Tiger Woods Returns To Masters Tournament

Audie Cornish talks with Tom Goldman about this year's Masters golf tournament, and the return of Tiger Woods to the top of the leader board.

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AUDIE CORNISH, HOST:

From NPR News, it's ALL THINGS CONSIDERED. I'm Audie Cornish. And the weather is warming up and so is the golf at the Masters in Augusta, Georgia. Day two of golf's first major tournament of the year has some familiar names near the top of the leaderboard. Joining me is NPR sports correspondent Tom Goldman to talk more about it. Hey there, Tom.

TOM GOLDMAN, BYLINE: Hi, Audie.

CORNISH: So what's the big news from round two?

GOLDMAN: Well, let's talk about the positive stuff first, and then we'll talk about Tiger Woods.

(SOUNDBITE OF LAUGHTER)

CORNISH: That's what you call the big news, OK.

GOLDMAN: How's that for foreshadowing? On the positive side, Fred Couples is five under, leading the tournament for much of the day. And he's a fan favorite with the laid-back personality and the silky swing. He's 52 years old. He won a couple of weeks ago on the Champions Tour. That's for the old codgers, 50 years up. And he called today's round magical. You know, he's one of those golfers, no matter how he's been playing elsewhere or how balky his back has been - and he's always had kind of a bad back - he seems to summon great performances at Augusta.

He finished third in 2006. He finished sixth just two years ago. And now halfway through the tournament, he's putting on a show again. Also, today, Spaniard Sergio Garcia was four under and right up there on the leaderboard. There was a time, Audie, when Sergio Garcia was called the best player never to win a major. Well, he still hasn't won a major, and in recent years, he's lost the best player tag. But he's right up in the hunt, too, going into the third round on Saturday.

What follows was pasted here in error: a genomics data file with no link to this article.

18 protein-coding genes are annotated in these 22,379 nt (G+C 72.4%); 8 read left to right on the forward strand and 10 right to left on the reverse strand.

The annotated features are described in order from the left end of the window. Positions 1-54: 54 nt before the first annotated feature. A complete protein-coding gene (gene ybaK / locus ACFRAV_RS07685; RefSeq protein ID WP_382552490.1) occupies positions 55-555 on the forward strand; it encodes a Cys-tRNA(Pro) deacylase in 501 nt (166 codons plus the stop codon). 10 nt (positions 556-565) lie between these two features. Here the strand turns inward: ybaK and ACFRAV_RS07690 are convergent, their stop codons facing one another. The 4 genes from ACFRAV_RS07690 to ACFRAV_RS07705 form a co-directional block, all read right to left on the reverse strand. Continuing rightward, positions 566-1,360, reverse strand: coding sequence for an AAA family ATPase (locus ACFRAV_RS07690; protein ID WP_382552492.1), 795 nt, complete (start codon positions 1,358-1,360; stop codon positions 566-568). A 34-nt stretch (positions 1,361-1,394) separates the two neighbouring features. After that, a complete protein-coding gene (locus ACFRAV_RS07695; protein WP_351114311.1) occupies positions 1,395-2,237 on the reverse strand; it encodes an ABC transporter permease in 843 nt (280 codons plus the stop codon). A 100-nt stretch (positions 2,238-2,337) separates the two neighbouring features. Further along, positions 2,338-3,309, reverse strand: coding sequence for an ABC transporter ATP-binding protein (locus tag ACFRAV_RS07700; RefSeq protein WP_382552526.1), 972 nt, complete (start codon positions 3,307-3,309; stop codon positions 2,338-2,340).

CORNISH: Now, going into the tournament, we heard a lot about Tiger Woods and also folks like Rory McIlroy, I mean, who seemed to be peaking at the right time. How are they doing?

GOLDMAN: Right. Well, the kid, Rory McIlroy, 22 years old, is doing just fine. He shot three under par today and was just behind the leaders. Phil Mickelson, who is included in that group with Tiger and Rory, he's a three-time Masters winner. He had a very good round on Friday, four under, within a few strokes of the lead. He ground his way through a tough first round on Thursday, and he still got a good score. If this ends well for Mickelson, he says he'll think back to that first round on Thursday.

And then there's Tiger. There's a ton of expectation after he finally won a tour event two weeks ago, but he's been in a lot of trouble throughout the day: missing lots of putts, his swing was off, hitting bad shots. And as Friday went on, Tiger's scores started to add up, and he was getting precariously close to the cut line - the line where it's decided who plays over the weekend and who goes home - so a rough day.

CORNISH: His win in Florida last month totally rekindled talk of his tying and passing Jack Nicklaus' record of 18 major tournament victories. Now, I think Tiger has been at 14 since 2008, 14 victories.

GOLDMAN: Yeah.

CORNISH: So do you really think he can pull it off?

GOLDMAN: That's the $64,000 question. His win at the Arnold Palmer Invitational, as you mentioned, prompted a lot of people to say he's back and ready to resume the chase. But, you know, saying he's back is a relative thing. He'll never be back on the golf throne the way he was. And one big reason is he no longer intimidates the rest of the field the way he once did. So if he does do it, he's going to have to grind out those last five majors. He's only 36. He's healthy. But as today indicates, there will not be a magic corner that he turns. It will be a lot of hard work for him.

CORNISH: And we're used to seeing such gorgeous images of the Augusta National Golf course. But the weather has actually been pretty brutal. So what kind of impact has...

GOLDMAN: Yeah.

CORNISH: ...that had on the tournament?

GOLDMAN: Well, it has been wet and cold. Friday, in fact, started chilly and windy, and it changed during the second round. The wet course and especially the wet greens have bunched the field together, because more players feel confident of attacking the normally slick greens because the ball is going to stick on the green better. But with the conditions drying out, the course and the greens will get harder and slicker. The greens at the Masters are notoriously difficult and slippery. And if they return to that state, it should separate the field more. Guys who keep their drives in the fairway, giving them a better chance to hit accurate shots to the greens will benefit.

CORNISH: Tom, thanks for keeping an eye on it for us.

GOLDMAN: You bet.

CORNISH: NPR sports correspondent Tom Goldman.

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